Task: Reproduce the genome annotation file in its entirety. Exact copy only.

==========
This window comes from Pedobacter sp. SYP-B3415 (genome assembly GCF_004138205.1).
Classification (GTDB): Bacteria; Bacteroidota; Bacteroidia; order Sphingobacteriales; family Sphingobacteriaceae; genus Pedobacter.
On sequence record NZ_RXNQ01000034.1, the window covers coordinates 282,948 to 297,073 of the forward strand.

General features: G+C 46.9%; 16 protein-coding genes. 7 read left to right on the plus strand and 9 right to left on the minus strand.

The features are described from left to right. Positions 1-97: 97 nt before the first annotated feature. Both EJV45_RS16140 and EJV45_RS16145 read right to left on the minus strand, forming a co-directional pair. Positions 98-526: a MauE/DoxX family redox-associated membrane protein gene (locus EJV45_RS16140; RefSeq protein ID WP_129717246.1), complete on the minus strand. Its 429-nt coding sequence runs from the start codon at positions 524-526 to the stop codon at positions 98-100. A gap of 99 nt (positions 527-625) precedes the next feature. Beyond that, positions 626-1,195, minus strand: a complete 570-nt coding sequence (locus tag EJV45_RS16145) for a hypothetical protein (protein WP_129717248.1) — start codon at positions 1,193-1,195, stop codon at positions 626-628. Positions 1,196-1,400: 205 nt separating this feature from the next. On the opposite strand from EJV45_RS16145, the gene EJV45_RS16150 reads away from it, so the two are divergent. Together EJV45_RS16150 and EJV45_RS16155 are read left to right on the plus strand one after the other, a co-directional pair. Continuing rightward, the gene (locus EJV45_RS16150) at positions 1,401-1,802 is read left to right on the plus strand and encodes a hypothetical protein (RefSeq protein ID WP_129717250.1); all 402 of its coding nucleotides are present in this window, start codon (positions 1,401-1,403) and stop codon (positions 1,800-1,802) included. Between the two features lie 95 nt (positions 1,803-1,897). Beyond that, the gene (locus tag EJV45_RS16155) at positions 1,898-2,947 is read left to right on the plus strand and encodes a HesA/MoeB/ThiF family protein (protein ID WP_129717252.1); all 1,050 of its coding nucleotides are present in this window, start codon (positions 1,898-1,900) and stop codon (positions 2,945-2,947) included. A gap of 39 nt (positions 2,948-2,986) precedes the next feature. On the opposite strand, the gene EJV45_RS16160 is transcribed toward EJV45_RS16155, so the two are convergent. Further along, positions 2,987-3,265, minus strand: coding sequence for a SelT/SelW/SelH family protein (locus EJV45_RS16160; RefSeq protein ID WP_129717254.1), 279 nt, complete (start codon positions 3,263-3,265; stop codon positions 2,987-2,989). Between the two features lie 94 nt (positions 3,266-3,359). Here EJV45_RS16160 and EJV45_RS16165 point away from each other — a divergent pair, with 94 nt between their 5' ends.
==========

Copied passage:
This window comes from Pedobacter sp. SYP-B3415 (genome assembly GCF_004138205.1).
Classification (GTDB): Bacteria; Bacteroidota; Bacteroidia; order Sphingobacteriales; family Sphingobacteriaceae; genus Pedobacter.
On sequence record NZ_RXNQ01000034.1, the window covers coordinates 282,948 to 297,073 of the forward strand.

General features: G+C 46.9%; 16 protein-coding genes. 7 read left to right on the plus strand and 9 right to left on the minus strand.

The features are described from left to right. Positions 1-97: 97 nt before the first annotated feature. Both EJV45_RS16140 and EJV45_RS16145 read right to left on the minus strand, forming a co-directional pair. Positions 98-526: a MauE/DoxX family redox-associated membrane protein gene (locus EJV45_RS16140; RefSeq protein ID WP_129717246.1), complete on the minus strand. Its 429-nt coding sequence runs from the start codon at positions 524-526 to the stop codon at positions 98-100. A gap of 99 nt (positions 527-625) precedes the next feature. Beyond that, positions 626-1,195, minus strand: a complete 570-nt coding sequence (locus tag EJV45_RS16145) for a hypothetical protein (protein WP_129717248.1) — start codon at positions 1,193-1,195, stop codon at positions 626-628. Positions 1,196-1,400: 205 nt separating this feature from the next. On the opposite strand from EJV45_RS16145, the gene EJV45_RS16150 reads away from it, so the two are divergent. Together EJV45_RS16150 and EJV45_RS16155 are read left to right on the plus strand one after the other, a co-directional pair. Continuing rightward, the gene (locus EJV45_RS16150) at positions 1,401-1,802 is read left to right on the plus strand and encodes a hypothetical protein (RefSeq protein ID WP_129717250.1); all 402 of its coding nucleotides are present in this window, start codon (positions 1,401-1,403) and stop codon (positions 1,800-1,802) included. Between the two features lie 95 nt (positions 1,803-1,897). Beyond that, the gene (locus tag EJV45_RS16155) at positions 1,898-2,947 is read left to right on the plus strand and encodes a HesA/MoeB/ThiF family protein (protein ID WP_129717252.1); all 1,050 of its coding nucleotides are present in this window, start codon (positions 1,898-1,900) and stop codon (positions 2,945-2,947) included. A gap of 39 nt (positions 2,948-2,986) precedes the next feature. On the opposite strand, the gene EJV45_RS16160 is transcribed toward EJV45_RS16155, so the two are convergent. Further along, positions 2,987-3,265, minus strand: coding sequence for a SelT/SelW/SelH family protein (locus EJV45_RS16160; RefSeq protein ID WP_129717254.1), 279 nt, complete (start codon positions 3,263-3,265; stop codon positions 2,987-2,989). Between the two features lie 94 nt (positions 3,266-3,359). Here EJV45_RS16160 and EJV45_RS16165 point away from each other — a divergent pair, with 94 nt between their 5' ends.